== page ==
Altered Basal Cortisol Levels at 3, 6, 8 and 18 Months in Infants Born at Extremely Low Gestational Age

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Little is known about the developmental trajectory of cortisol levels in preterm infants after hospital discharge.

Study design

In a cohort of 225 infants (gestational age at birth <33 weeks) basal salivary cortisol levels were compared in infants born at extremely low gestational age (ELGA, 23–28 weeks), very low gestational age (29–32 weeks), and term (37–42 weeks) at 3, 6, 8, and 18 months corrected age (CA). Infants with major neurosensory or motor impairment were excluded.


At 3 months CA, salivary cortisol levels were lower in both preterm groups compared with the term infants (P = .003). Conversely, at 8 and 18 months CA, the ELGA infants had significantly higher basal cortisol levels than the very low gestational age and term infants (P = .016 and P = .006, respectively).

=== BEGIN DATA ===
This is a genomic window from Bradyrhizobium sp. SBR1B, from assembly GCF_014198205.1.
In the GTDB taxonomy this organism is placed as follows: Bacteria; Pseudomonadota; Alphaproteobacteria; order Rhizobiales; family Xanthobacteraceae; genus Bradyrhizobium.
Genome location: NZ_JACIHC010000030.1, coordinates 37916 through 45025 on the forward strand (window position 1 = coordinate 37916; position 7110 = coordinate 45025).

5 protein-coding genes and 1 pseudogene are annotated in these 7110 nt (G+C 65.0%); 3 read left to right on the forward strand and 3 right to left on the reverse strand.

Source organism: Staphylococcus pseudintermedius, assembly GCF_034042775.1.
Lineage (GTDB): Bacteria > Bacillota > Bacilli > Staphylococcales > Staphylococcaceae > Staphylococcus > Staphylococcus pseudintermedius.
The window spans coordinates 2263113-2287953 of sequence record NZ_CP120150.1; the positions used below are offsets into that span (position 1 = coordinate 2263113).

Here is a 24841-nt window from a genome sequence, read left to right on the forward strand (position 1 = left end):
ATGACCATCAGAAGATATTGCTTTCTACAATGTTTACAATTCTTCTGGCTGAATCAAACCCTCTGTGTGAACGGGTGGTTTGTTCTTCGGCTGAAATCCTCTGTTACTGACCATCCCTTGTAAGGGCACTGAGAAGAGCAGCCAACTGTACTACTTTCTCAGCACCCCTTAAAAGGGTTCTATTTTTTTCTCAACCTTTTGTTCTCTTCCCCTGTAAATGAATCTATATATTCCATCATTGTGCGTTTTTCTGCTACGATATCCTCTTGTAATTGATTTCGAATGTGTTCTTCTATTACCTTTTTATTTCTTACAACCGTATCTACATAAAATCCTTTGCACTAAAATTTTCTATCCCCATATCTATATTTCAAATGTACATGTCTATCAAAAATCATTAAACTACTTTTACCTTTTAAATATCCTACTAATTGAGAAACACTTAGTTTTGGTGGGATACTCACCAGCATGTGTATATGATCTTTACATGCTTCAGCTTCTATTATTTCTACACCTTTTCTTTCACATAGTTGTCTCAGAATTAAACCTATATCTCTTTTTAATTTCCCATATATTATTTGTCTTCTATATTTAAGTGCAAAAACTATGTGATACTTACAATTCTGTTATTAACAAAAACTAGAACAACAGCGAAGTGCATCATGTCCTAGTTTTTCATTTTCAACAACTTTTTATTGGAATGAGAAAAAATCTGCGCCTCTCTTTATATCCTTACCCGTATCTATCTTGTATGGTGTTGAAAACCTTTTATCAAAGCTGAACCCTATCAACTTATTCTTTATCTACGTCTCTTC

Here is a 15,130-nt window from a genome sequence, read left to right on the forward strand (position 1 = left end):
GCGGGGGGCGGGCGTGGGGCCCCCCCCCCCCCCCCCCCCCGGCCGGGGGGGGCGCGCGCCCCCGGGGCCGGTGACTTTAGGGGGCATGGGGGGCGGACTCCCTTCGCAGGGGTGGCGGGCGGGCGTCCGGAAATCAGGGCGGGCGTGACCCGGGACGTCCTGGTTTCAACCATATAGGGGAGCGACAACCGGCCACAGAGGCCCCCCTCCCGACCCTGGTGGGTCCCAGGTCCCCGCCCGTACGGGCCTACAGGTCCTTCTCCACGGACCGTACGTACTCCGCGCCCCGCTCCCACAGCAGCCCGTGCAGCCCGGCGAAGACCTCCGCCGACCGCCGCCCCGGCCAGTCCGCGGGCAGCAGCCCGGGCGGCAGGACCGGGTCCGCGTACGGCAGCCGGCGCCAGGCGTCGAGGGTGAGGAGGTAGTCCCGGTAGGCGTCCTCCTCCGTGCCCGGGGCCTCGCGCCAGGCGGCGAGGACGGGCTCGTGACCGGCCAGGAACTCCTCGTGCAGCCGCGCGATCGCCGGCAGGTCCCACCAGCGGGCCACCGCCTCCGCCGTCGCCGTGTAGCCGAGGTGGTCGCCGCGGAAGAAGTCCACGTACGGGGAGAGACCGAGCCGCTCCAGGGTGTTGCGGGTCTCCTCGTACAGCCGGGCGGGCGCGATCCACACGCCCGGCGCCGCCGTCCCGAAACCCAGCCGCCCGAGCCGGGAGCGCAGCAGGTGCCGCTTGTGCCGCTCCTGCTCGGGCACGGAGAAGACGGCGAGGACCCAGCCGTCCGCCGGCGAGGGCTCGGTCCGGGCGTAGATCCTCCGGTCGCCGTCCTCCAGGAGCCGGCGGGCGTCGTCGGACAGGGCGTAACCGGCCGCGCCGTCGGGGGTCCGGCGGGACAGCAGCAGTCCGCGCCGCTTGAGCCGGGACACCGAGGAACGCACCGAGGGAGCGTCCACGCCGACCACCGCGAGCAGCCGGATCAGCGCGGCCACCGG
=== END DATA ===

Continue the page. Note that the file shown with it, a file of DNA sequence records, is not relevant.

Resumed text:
In ELGA infants, the shift from low basal cortisol levels at 3 months to significantly high levels at 8 and 18 months CA suggests long-term “resetting” of endocrine stress systems. Multiple factors may contribute to these higher cortisol levels in the ELGA infants, including physiological immaturity at birth, cumulative stress related to multiple procedures, and mechanical ventilation during lengthy hospitalization. Prolonged elevation of the cortisol “set-point” may have negative implications for neurodevelopment and later health.

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